When Death is Real

A Very Dead End

It’s been the worst day of violence in the Israeli-Palestinian conflict since 1967. The scenes from there look like something directly out of a horror movie. Bodies without parts, parts without bodies. Hundreds are dead, and more than 800 are wounded as of the latest count.

This isn’t fake blood, or plastic mannequins that we’re seeing on the screens in front of us. These are real men, women and children, with real families and real homes. Or at least they used to be.

The question is, how do these things happen? And what are we as parents and educators to do?

Here are two steps we can take to begin making some change in our world:

Step 1.  Stress the commonalities among human beings. Let’s teach our children to focus on ways we are the same instead of ways we are different. When we see what connects us all as humans it quickly becomes much more difficult to hurt one another or think of others as enemies. By rehumanizing people instead of dehumanizing them, we can stop seeing one another as ‘targets’ and start finding our brothers, sisters, friends.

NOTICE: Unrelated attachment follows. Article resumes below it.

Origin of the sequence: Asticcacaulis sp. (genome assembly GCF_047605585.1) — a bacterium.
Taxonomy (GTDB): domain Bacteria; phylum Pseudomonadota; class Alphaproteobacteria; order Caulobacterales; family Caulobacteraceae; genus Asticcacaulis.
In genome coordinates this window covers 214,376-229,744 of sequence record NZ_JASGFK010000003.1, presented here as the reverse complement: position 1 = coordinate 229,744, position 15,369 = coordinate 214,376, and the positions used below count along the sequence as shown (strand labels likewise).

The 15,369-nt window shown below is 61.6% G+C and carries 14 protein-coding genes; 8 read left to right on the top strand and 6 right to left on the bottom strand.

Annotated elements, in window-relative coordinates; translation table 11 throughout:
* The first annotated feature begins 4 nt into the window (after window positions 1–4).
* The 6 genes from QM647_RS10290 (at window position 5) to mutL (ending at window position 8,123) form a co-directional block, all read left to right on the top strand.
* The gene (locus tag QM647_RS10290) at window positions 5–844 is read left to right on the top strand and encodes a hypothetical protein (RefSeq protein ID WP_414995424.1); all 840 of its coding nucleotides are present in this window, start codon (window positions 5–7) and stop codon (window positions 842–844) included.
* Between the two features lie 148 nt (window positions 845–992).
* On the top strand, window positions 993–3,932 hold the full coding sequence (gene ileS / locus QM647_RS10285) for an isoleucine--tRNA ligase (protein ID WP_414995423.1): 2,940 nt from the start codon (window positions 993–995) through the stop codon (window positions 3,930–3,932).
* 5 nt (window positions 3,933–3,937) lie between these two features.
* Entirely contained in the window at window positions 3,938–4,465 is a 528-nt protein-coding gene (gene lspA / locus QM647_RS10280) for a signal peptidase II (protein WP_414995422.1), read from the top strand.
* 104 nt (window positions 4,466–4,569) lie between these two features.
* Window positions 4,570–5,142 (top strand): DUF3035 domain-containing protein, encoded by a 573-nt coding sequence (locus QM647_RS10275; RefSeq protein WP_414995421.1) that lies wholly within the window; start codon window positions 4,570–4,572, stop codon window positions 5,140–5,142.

Step 2.  Reduce the violence our children are exposed to on a regular basis. Our children watch TV, go to movies, or play video games where aggression is the main objective, and then we wonder why they don’t feel anything when real tragedies occur. As a society we’ve allowed them to become desensitized to brutality, and many have now gained a false image about how hostility really turns out.   Unfortunately for many there’s a very blurred line between fantasy and reality. The ‘good guys’ don’t actually ride off into the sunset with hardly a scratch on them, and there is no reset button to press to start the game all over again when your guy dies.

There are many reasons for why our world is the way it is today. Let’s decide right now that we’re going to teach our youth to live better among one another than our generation does now. Together we can do it.

By Sonia Dabboussi


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